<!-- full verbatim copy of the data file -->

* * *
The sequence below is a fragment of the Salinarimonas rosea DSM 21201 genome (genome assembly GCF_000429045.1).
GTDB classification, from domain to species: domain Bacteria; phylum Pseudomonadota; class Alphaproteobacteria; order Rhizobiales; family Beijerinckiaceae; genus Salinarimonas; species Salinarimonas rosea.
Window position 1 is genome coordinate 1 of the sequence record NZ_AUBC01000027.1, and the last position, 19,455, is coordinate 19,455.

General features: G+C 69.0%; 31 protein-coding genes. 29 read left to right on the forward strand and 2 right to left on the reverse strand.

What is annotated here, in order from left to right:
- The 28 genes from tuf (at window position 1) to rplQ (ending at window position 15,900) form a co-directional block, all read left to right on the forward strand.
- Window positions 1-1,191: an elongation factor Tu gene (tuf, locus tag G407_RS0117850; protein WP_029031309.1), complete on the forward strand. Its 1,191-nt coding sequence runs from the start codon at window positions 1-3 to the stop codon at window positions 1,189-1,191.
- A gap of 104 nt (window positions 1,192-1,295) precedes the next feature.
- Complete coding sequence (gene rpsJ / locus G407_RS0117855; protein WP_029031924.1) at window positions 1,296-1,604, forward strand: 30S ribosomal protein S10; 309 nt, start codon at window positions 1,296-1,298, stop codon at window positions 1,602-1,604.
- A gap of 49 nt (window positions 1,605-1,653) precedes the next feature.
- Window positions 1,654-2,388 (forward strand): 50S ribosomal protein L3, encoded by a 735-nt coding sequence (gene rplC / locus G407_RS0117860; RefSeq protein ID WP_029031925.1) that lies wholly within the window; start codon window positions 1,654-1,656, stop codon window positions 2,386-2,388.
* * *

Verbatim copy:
The sequence below is a fragment of the Salinarimonas rosea DSM 21201 genome (genome assembly GCF_000429045.1).
GTDB classification, from domain to species: domain Bacteria; phylum Pseudomonadota; class Alphaproteobacteria; order Rhizobiales; family Beijerinckiaceae; genus Salinarimonas; species Salinarimonas rosea.
Window position 1 is genome coordinate 1 of the sequence record NZ_AUBC01000027.1, and the last position, 19,455, is coordinate 19,455.

General features: G+C 69.0%; 31 protein-coding genes. 29 read left to right on the forward strand and 2 right to left on the reverse strand.

What is annotated here, in order from left to right:
- The 28 genes from tuf (at window position 1) to rplQ (ending at window position 15,900) form a co-directional block, all read left to right on the forward strand.
- Window positions 1-1,191: an elongation factor Tu gene (tuf, locus tag G407_RS0117850; protein WP_029031309.1), complete on the forward strand. Its 1,191-nt coding sequence runs from the start codon at window positions 1-3 to the stop codon at window positions 1,189-1,191.
- A gap of 104 nt (window positions 1,192-1,295) precedes the next feature.
- Complete coding sequence (gene rpsJ / locus G407_RS0117855; protein WP_029031924.1) at window positions 1,296-1,604, forward strand: 30S ribosomal protein S10; 309 nt, start codon at window positions 1,296-1,298, stop codon at window positions 1,602-1,604.
- A gap of 49 nt (window positions 1,605-1,653) precedes the next feature.
- Window positions 1,654-2,388 (forward strand): 50S ribosomal protein L3, encoded by a 735-nt coding sequence (gene rplC / locus G407_RS0117860; RefSeq protein ID WP_029031925.1) that lies wholly within the window; start codon window positions 1,654-1,656, stop codon window positions 2,386-2,388.